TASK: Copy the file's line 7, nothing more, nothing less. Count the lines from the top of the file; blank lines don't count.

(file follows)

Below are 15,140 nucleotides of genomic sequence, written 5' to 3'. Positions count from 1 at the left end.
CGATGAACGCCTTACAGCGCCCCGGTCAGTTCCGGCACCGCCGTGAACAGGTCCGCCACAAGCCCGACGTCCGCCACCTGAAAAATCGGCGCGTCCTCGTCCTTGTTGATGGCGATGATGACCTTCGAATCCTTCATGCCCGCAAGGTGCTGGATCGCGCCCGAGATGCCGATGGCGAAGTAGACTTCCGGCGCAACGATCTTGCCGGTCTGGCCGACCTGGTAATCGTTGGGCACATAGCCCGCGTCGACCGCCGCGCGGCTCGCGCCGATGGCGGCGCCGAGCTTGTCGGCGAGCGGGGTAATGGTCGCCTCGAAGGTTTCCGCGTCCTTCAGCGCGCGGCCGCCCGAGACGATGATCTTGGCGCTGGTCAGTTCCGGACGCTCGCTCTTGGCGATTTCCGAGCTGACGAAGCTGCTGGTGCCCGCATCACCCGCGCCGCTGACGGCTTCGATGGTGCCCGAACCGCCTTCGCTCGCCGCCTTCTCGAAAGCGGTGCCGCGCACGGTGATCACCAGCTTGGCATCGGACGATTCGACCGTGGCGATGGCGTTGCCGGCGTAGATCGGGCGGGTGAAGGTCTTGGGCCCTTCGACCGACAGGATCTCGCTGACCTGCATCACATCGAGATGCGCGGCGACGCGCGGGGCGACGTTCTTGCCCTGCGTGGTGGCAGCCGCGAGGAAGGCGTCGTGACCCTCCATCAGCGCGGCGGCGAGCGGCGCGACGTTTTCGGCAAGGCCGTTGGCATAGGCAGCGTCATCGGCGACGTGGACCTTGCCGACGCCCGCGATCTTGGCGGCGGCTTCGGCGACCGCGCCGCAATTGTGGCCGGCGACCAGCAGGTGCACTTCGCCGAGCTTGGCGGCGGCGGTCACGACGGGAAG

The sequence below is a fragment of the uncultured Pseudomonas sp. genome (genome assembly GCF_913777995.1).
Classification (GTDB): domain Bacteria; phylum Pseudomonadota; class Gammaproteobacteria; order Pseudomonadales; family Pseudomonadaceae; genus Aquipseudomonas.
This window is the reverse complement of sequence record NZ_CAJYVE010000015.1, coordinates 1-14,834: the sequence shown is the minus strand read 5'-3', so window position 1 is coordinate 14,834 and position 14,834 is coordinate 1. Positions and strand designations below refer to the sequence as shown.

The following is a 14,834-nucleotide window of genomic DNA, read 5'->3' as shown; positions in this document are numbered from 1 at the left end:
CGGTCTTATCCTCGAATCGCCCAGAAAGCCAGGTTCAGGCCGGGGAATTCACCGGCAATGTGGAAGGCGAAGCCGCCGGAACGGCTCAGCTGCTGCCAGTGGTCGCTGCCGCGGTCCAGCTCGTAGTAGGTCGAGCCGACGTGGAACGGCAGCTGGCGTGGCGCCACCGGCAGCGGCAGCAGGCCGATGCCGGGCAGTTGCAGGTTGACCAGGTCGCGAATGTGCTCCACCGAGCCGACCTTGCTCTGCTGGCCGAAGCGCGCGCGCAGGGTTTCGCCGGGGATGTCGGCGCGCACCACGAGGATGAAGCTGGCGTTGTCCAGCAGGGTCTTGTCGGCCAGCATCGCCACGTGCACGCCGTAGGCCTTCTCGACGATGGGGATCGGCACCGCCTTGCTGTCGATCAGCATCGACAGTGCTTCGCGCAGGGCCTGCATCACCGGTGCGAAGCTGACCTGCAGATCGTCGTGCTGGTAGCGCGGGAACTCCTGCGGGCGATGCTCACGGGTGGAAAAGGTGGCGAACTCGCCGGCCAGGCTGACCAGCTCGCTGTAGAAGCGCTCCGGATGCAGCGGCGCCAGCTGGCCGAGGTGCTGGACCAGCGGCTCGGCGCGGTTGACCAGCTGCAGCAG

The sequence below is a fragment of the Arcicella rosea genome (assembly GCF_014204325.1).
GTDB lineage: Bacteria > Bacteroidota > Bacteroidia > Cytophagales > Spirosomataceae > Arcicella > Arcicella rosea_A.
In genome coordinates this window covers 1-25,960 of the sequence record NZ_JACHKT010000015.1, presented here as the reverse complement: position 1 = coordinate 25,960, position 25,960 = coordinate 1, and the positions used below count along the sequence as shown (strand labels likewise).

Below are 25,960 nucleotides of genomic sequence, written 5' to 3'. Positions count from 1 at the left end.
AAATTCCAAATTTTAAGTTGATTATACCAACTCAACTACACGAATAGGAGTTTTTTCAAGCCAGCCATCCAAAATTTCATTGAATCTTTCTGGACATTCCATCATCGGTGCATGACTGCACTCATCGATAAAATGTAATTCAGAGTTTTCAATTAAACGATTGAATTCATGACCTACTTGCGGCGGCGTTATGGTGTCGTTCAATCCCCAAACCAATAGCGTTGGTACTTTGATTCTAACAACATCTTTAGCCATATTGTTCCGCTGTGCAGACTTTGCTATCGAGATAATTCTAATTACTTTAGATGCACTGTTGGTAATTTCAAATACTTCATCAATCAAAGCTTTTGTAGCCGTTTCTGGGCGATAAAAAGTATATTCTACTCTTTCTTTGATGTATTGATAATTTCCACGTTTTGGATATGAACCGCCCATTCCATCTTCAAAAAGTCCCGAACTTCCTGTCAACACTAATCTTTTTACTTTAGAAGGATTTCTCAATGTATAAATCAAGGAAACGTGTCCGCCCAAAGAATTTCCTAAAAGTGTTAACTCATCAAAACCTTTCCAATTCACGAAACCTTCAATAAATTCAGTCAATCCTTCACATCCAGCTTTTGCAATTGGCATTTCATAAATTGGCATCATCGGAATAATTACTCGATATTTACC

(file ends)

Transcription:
CGGTCTTATCCTCGAATCGCCCAGAAAGCCAGGTTCAGGCCGGGGAATTCACCGGCAATGTGGAAGGCGAAGCCGCCGGAACGGCTCAGCTGCTGCCAGTGGTCGCTGCCGCGGTCCAGCTCGTAGTAGGTCGAGCCGACGTGGAACGGCAGCTGGCGTGGCGCCACCGGCAGCGGCAGCAGGCCGATGCCGGGCAGTTGCAGGTTGACCAGGTCGCGAATGTGCTCCACCGAGCCGACCTTGCTCTGCTGGCCGAAGCGCGCGCGCAGGGTTTCGCCGGGGATGTCGGCGCGCACCACGAGGATGAAGCTGGCGTTGTCCAGCAGGGTCTTGTCGGCCAGCATCGCCACGTGCACGCCGTAGGCCTTCTCGACGATGGGGATCGGCACCGCCTTGCTGTCGATCAGCATCGACAGTGCTTCGCGCAGGGCCTGCATCACCGGTGCGAAGCTGACCTGCAGATCGTCGTGCTGGTAGCGCGGGAACTCCTGCGGGCGATGCTCACGGGTGGAAAAGGTGGCGAACTCGCCGGCCAGGCTGACCAGCTCGCTGTAGAAGCGCTCCGGATGCAGCGGCGCCAGCTGGCCGAGGTGCTGGACCAGCGGCTCGGCGCGGTTGACCAGCTGCAGCAG